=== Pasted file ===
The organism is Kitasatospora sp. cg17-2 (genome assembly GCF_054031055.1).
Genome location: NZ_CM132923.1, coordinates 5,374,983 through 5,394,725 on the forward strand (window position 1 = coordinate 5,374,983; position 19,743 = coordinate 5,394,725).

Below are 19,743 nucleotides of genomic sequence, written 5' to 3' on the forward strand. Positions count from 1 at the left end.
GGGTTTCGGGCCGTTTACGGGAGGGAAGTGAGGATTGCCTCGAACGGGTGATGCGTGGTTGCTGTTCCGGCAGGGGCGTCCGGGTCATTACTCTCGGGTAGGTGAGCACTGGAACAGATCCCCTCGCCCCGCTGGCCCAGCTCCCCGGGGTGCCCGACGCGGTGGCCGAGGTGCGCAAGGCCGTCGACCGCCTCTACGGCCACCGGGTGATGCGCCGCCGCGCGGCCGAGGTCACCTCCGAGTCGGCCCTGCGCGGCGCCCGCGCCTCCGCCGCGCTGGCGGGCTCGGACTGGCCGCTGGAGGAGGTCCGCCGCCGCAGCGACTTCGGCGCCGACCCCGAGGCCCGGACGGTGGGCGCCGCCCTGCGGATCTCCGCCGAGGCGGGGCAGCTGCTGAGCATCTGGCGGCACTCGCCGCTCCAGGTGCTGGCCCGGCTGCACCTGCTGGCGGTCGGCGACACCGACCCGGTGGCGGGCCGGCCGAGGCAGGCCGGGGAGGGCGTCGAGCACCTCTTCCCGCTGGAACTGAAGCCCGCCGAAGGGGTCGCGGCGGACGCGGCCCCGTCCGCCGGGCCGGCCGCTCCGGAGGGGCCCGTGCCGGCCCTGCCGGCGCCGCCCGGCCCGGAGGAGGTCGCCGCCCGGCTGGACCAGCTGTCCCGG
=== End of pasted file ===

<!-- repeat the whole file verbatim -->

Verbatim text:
The organism is Kitasatospora sp. cg17-2 (genome assembly GCF_054031055.1).
Genome location: NZ_CM132923.1, coordinates 5,374,983 through 5,394,725 on the forward strand (window position 1 = coordinate 5,374,983; position 19,743 = coordinate 5,394,725).

Below are 19,743 nucleotides of genomic sequence, written 5' to 3' on the forward strand. Positions count from 1 at the left end.
GGGTTTCGGGCCGTTTACGGGAGGGAAGTGAGGATTGCCTCGAACGGGTGATGCGTGGTTGCTGTTCCGGCAGGGGCGTCCGGGTCATTACTCTCGGGTAGGTGAGCACTGGAACAGATCCCCTCGCCCCGCTGGCCCAGCTCCCCGGGGTGCCCGACGCGGTGGCCGAGGTGCGCAAGGCCGTCGACCGCCTCTACGGCCACCGGGTGATGCGCCGCCGCGCGGCCGAGGTCACCTCCGAGTCGGCCCTGCGCGGCGCCCGCGCCTCCGCCGCGCTGGCGGGCTCGGACTGGCCGCTGGAGGAGGTCCGCCGCCGCAGCGACTTCGGCGCCGACCCCGAGGCCCGGACGGTGGGCGCCGCCCTGCGGATCTCCGCCGAGGCGGGGCAGCTGCTGAGCATCTGGCGGCACTCGCCGCTCCAGGTGCTGGCCCGGCTGCACCTGCTGGCGGTCGGCGACACCGACCCGGTGGCGGGCCGGCCGAGGCAGGCCGGGGAGGGCGTCGAGCACCTCTTCCCGCTGGAACTGAAGCCCGCCGAAGGGGTCGCGGCGGACGCGGCCCCGTCCGCCGGGCCGGCCGCTCCGGAGGGGCCCGTGCCGGCCCTGCCGGCGCCGCCCGGCCCGGAGGAGGTCGCCGCCCGGCTGGACCAGCTGTCCCGG